In recent years, international interest in quinoa has exploded—knowledge of the grain’s nutritional dynamism has proliferated, making it a desirable choice in an increasingly health-conscious world. In light of its recent popularity, the UN named 2013 “the international year of quinoa.”
The West, with its new market for quinoa, has largely turned to Bolivia, where the grain has been growing for over 7,000 years in the steppes of the Andes. Originally, the newfound demand for quinoa portended great things for the national economy, which would stand to accrue significant wealth through exporting the super-crop.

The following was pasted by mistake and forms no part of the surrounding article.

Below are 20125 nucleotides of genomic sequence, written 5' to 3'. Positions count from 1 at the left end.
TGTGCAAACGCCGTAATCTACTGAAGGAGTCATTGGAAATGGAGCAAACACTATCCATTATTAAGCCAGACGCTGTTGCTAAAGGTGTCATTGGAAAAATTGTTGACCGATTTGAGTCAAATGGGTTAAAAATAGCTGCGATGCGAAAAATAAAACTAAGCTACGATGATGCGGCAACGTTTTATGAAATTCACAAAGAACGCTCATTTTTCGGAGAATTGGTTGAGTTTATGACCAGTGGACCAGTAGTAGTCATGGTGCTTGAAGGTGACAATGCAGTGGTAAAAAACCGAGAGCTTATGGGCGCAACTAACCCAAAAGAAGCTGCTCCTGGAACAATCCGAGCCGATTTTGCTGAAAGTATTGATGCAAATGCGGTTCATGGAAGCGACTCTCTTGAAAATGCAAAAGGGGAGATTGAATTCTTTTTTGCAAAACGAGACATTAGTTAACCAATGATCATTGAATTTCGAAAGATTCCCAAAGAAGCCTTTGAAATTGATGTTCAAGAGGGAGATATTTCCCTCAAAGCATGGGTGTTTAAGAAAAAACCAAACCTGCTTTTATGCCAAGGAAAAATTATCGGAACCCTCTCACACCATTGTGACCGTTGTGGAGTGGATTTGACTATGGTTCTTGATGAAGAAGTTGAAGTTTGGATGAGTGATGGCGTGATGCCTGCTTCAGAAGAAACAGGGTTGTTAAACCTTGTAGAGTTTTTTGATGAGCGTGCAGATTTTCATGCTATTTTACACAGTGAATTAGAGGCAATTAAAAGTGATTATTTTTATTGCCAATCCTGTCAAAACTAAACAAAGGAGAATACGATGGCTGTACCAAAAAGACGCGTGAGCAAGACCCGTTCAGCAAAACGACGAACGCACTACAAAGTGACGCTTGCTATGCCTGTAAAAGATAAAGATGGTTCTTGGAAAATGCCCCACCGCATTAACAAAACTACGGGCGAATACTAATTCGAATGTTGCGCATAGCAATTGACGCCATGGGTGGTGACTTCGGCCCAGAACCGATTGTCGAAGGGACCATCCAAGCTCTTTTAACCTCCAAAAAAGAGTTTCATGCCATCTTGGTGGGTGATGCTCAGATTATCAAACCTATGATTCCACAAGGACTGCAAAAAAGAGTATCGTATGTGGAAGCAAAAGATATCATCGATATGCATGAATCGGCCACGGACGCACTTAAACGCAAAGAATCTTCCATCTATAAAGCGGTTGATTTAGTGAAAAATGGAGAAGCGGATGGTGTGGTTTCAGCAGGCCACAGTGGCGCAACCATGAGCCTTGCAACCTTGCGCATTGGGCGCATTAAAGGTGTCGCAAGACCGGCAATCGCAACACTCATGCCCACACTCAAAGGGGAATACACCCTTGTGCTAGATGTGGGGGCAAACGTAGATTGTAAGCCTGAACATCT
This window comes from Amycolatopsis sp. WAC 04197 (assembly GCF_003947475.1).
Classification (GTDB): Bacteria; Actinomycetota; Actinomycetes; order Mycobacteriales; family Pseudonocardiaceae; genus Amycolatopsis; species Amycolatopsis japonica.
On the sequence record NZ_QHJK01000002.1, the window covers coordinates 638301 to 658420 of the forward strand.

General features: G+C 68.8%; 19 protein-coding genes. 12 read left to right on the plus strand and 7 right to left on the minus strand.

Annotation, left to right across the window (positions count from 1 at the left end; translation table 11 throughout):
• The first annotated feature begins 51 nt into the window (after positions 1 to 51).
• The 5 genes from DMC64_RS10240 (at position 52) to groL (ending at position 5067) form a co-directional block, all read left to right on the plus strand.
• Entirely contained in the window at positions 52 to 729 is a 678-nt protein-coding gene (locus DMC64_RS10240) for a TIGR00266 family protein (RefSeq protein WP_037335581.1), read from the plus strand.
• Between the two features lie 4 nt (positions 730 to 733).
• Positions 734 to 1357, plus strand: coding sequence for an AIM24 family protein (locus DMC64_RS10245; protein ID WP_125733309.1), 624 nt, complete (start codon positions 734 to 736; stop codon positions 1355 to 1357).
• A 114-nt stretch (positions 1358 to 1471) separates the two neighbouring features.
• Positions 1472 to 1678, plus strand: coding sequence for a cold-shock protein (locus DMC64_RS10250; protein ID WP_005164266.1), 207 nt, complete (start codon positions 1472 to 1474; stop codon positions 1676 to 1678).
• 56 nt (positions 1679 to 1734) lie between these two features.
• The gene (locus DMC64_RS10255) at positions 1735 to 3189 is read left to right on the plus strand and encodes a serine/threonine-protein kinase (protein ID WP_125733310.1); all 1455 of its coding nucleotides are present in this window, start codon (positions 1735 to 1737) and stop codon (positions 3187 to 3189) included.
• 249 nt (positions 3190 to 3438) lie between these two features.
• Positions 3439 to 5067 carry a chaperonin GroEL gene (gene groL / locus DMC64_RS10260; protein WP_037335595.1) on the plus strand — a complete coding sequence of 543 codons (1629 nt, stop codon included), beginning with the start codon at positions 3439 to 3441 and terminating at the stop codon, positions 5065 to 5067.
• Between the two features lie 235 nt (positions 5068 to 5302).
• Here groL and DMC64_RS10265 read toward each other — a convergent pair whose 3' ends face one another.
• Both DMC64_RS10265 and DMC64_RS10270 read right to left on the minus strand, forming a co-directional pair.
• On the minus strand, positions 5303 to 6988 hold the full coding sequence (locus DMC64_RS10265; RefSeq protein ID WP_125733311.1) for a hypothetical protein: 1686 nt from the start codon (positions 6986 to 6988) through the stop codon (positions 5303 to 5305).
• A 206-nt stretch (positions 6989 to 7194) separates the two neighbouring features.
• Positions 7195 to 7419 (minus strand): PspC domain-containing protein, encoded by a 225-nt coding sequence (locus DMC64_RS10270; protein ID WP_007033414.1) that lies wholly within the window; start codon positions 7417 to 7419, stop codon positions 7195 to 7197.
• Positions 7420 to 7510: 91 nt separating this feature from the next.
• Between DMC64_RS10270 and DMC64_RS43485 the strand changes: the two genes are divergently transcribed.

However, unforeseen implications of the international quinoa market have engendered a new problem for the Bolivian people: namely, the crop is becoming so expensive that many Bolivians no longer have access to it. In 2000, before the international market for quinoa took off, 100kg of quinoa cost about 80 Bolivianos ($11.60 USD). Today, prices have risen nearly ten-fold: 100 kg of quinoa now costs around 800 Bolivianos ($115 USD), and prices continue to rise.
Tellingly, losing a national dietary staple—particularly one with such prodiguous nutritional value—has devastating effects on local health. Bolivia must work towards intitiatives to subsidize crops for locals, providing them with the invaluable nutritional benefits of quinoa.
– Anna Purcell